Describing Parts of the Elephant
There is that familiar parable of the blind men and the elephant, originating from the Indian subcontinent. Let me use the Jain version to make my point;
“A Jain version of the story says that six blind men were asked to determine what an elephant looked like by feeling different parts of the elephant’s body. The blind man who feels a leg says the elephant is like a pillar; the one who feels the tail says the elephant is like a rope; the one who feels the trunk says the elephant is like a tree branch; the one who feels the ear says the elephant is like a hand fan; the one who feels the belly says the elephant is like a wall; and the one who feels the tusk says the elephant is like a solid pipe.
A king explains to them: “All of you are right. The reason every one of you is telling it differently is because each one of you touched the different part of the elephant. So, actually the elephant has all the features you mentioned.””
I use this story to make this point, that everyone who understands the promise and possibilities of the emerging technologies in Artificial Intelligence, Robotics, Internet of Things, etc can only talk about some trends and patterns – no one can credibly predict how all these forces will converge and how the changes and the revolution they bring about would look like. In a sense, we are all describing the various attributes of the Elephant, but none of us have seen the Elephant in it’s glorious entirety. It’s here though, it’s so big and it’s presence cannot be ignored.
The Second Machine Age
One framework I like to use when considering the problem is the idea of platforms, that there are certain technological breakthroughs, when they occur, suddenly accelerate progress from the regular slow drudgery of linear growth to an almost instantaneous burst of exponential growth.
In their influential book “The Second Machine Age: Work, Progress, and Prosperity in a Time go Brilliant Technologies“, Messrs Brynjolfsson and McAfee chart this phenomenon. The Economist sums up the book very well;
“Innovation has always driven advances in mankind’s standard of living, from agriculture to electricity. Information technology, the authors argue, is quantitatively and qualitatively different. It is, thanks to Moore’s law, exponential: its effects, barely perceptible for the first few decades, are turning explosive. It is also digital. Formerly complex tasks can be mastered then reproduced and distributed at almost no cost. Finally, it is recombinant, merging separate, existing innovations and innovators through networks and crowdsourcing.”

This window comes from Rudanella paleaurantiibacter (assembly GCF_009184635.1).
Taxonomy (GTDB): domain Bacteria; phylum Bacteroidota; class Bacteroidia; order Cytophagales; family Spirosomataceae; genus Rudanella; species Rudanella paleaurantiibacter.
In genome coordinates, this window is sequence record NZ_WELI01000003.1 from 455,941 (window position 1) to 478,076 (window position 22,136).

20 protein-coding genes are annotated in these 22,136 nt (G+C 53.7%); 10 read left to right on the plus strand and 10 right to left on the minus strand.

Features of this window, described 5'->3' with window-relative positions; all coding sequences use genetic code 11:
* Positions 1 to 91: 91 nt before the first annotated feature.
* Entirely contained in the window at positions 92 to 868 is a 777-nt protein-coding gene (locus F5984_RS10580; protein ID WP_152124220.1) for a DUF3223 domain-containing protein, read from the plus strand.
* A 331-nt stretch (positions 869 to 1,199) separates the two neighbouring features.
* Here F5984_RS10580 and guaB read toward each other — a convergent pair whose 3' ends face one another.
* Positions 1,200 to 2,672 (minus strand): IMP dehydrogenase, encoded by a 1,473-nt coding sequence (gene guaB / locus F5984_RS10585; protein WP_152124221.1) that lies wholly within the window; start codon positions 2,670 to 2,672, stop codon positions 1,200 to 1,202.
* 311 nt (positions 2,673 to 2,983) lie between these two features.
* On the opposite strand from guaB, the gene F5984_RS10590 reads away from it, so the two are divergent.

These spikes occur in a phenomenon that some have come to call Platform moments. Deloitte explains this as a series of events;
1. The cost to performance ration of the 3 building blocks, compute, storage and bandwidth has improved exponentially over the last few years
2. Innovation is built on these building blocks and they drive up value and competitiveness, so as more and more attempt to leverage this phenomenon, the effect of no 1 is further amplified
3. Innovations start to coalesce and combine to form platforms and ecosystems that then drive innovation as a whole, bringing exponential change and disruption
So in a nutshell, the slow upward trajectory of progress of individual components begin to build up into platforms that can suddenly launch us into accelerated progress that seems so sudden, and out of nowhere. It is with this framework that I will attempt to describe some parts of the elephant and then predict some of the possible platforms and spikes that could come, but by no means will I ever even imagine to pretend to be able to describe the elephant. That would be as absurd as being an old Mongolian solider on my horse (before the invention of the automobile) trying to predict the future of electric cars.